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TCU pitcher Luke Savage has a golden arm and a mission to get shoes on the feet of underprivileged youth

The rising sophomore is using his platform to impact young athletes both locally and around the world.

Luke Savage made the most of his opportunities with TCU Baseball this spring, but he hopes to do as much good off the field as on it going forward.
Melissa Triebwasser

Shoes have become an obsession for people, whether it’s looking for anything to give you an edge competitively, or making sure you have the perfect kicks to snap the eye-catching photo on IG.

Everybody has a shoe now, too — and almost all of those shoes are impossible to get. The secondary shoe market has taken off in recent years, with special edition Nikes or those ugly AF Yeezys going for thousands of dollars over asking price.

Luke Savage wasn’t any different as a young man; obsessed with footwear for as long as he can remember, he used to drag his mom out to wait in hours long lines hoping to get a shot at the newest special edition drop, and when that didn’t quench his hobby, he started designing kicks on the side to make a little extra money.

If that’s where this story ended, it would sound pretty typical, but Luke Savage is anything but a normal shoe-obsessed teen.

A trip to the Dominican Republic turned his shoe obsession into a mission, as he watched kids “run around the baseball diamond in flip flops or shoes that were completely torn to pieces.” Savage had boxes and boxes of old shoes he couldn’t wear anymore; cleats and tennis shoes he had sized out of seemingly overnight as he hit growth spurt after growth spurt as a young man. He had so much excess, and the kids he had watched play in the street in the Dominican — and even those just down the street from where he grew up in North Texas — had nothing. But found a way to play ball anyway.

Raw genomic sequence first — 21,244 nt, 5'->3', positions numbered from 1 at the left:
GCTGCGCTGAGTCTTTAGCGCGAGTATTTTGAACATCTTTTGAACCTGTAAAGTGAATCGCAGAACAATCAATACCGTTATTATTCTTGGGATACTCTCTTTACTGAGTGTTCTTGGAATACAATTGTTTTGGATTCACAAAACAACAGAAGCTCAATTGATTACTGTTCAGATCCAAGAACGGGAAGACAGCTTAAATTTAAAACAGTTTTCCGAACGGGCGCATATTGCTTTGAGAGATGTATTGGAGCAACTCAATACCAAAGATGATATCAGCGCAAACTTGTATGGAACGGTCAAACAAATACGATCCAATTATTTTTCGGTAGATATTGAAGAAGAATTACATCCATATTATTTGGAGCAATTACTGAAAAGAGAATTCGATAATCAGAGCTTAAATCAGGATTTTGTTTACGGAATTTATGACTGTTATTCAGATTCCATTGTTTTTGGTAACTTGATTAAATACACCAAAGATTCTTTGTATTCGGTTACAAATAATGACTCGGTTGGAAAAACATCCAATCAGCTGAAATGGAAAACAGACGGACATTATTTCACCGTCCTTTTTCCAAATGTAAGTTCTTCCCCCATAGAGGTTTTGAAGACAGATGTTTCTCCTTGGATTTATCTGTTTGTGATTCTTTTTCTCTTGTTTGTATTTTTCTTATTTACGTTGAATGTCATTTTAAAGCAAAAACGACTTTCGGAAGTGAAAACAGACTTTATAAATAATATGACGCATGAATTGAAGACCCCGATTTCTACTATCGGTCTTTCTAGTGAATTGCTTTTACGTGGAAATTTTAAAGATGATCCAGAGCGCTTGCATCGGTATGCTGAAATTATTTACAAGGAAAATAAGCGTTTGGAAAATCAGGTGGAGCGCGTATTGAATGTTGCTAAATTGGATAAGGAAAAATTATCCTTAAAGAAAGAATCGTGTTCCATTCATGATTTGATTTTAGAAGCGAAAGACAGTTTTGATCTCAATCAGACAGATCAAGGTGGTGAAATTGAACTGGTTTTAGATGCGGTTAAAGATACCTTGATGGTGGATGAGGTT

“Our high school baseball team, we went on two different mission trips to the Dominican Republic. I grew really close to one of the pastors there who is also a coach, and when I came back after my senior year, I just asked him ‘what do you all need?’” Savage’s perspective changed on those two trips, and he was inspired to try and make a difference almost immediately. “It’s pretty life changing to see how much misfortune the kids have down there against how we are blessed here. He said, the thing we need most is shoes.”

That simple conversation started something amazing, as Savage spent most of the next year researching how he could find, collect, and send shoes to a place that had become a big part of his heart. From that research, Blessed Feet was born.

“It struck a chord — I just thought, I have to do something about this,” Savage said. As he realized how great the need was, he thought about how many people were in his situation, “flying through shoes as my feet grew so quickly.” He thought “there have got to be people who just have shoes lying around that aren’t being put to use, so what better way to use them than to give them to kids that actually need them?”

While many people come back from mission trips inspired to do something, as well-intentioned as they might be, the follow through isn’t always there. No one would have blamed Savage if that’s where this story ended: a high school senior preparing to play college ball at a top 15 program while graduating during a pandemic. Not to mention earning a spot in the rotation for a program that was on its way to winning regular season and tournament titles — despite the fact he thought he was redshirting until just moments before his first career collegiate appearance. “I had no idea I was going to start Tuesday until I started warming up on the field. I had to run out and call my parents really quickly — I was super surprised.”